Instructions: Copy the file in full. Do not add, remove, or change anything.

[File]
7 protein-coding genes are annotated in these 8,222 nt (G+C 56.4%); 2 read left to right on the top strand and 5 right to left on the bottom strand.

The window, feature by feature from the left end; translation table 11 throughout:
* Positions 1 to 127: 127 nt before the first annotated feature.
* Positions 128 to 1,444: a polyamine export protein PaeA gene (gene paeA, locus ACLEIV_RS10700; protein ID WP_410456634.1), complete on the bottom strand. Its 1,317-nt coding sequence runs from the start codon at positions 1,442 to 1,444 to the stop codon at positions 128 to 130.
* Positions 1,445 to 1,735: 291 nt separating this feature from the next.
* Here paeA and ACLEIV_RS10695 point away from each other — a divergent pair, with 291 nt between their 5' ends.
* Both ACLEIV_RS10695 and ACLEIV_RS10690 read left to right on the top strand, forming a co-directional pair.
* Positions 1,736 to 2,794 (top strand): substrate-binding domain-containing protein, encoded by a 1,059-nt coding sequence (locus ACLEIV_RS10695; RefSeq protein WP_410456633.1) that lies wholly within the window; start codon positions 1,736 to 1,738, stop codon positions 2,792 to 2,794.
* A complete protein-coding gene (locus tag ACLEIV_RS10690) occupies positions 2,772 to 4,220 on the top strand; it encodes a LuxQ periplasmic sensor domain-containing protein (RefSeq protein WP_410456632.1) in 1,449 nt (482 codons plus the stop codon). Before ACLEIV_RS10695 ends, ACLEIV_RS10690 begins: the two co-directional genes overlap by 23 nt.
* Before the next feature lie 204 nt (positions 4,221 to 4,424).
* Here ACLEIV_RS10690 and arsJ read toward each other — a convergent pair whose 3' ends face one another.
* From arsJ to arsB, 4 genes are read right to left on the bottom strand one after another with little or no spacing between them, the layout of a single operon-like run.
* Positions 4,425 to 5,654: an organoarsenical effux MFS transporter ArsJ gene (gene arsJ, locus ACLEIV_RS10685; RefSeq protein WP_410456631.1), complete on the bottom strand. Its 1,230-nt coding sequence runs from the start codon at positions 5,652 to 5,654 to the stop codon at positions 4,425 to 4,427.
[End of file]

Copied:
7 protein-coding genes are annotated in these 8,222 nt (G+C 56.4%); 2 read left to right on the top strand and 5 right to left on the bottom strand.

The window, feature by feature from the left end; translation table 11 throughout:
* Positions 1 to 127: 127 nt before the first annotated feature.
* Positions 128 to 1,444: a polyamine export protein PaeA gene (gene paeA, locus ACLEIV_RS10700; protein ID WP_410456634.1), complete on the bottom strand. Its 1,317-nt coding sequence runs from the start codon at positions 1,442 to 1,444 to the stop codon at positions 128 to 130.
* Positions 1,445 to 1,735: 291 nt separating this feature from the next.
* Here paeA and ACLEIV_RS10695 point away from each other — a divergent pair, with 291 nt between their 5' ends.
* Both ACLEIV_RS10695 and ACLEIV_RS10690 read left to right on the top strand, forming a co-directional pair.
* Positions 1,736 to 2,794 (top strand): substrate-binding domain-containing protein, encoded by a 1,059-nt coding sequence (locus ACLEIV_RS10695; RefSeq protein WP_410456633.1) that lies wholly within the window; start codon positions 1,736 to 1,738, stop codon positions 2,792 to 2,794.
* A complete protein-coding gene (locus tag ACLEIV_RS10690) occupies positions 2,772 to 4,220 on the top strand; it encodes a LuxQ periplasmic sensor domain-containing protein (RefSeq protein WP_410456632.1) in 1,449 nt (482 codons plus the stop codon). Before ACLEIV_RS10695 ends, ACLEIV_RS10690 begins: the two co-directional genes overlap by 23 nt.
* Before the next feature lie 204 nt (positions 4,221 to 4,424).
* Here ACLEIV_RS10690 and arsJ read toward each other — a convergent pair whose 3' ends face one another.
* From arsJ to arsB, 4 genes are read right to left on the bottom strand one after another with little or no spacing between them, the layout of a single operon-like run.
* Positions 4,425 to 5,654: an organoarsenical effux MFS transporter ArsJ gene (gene arsJ, locus ACLEIV_RS10685; RefSeq protein WP_410456631.1), complete on the bottom strand. Its 1,230-nt coding sequence runs from the start codon at positions 5,652 to 5,654 to the stop codon at positions 4,425 to 4,427.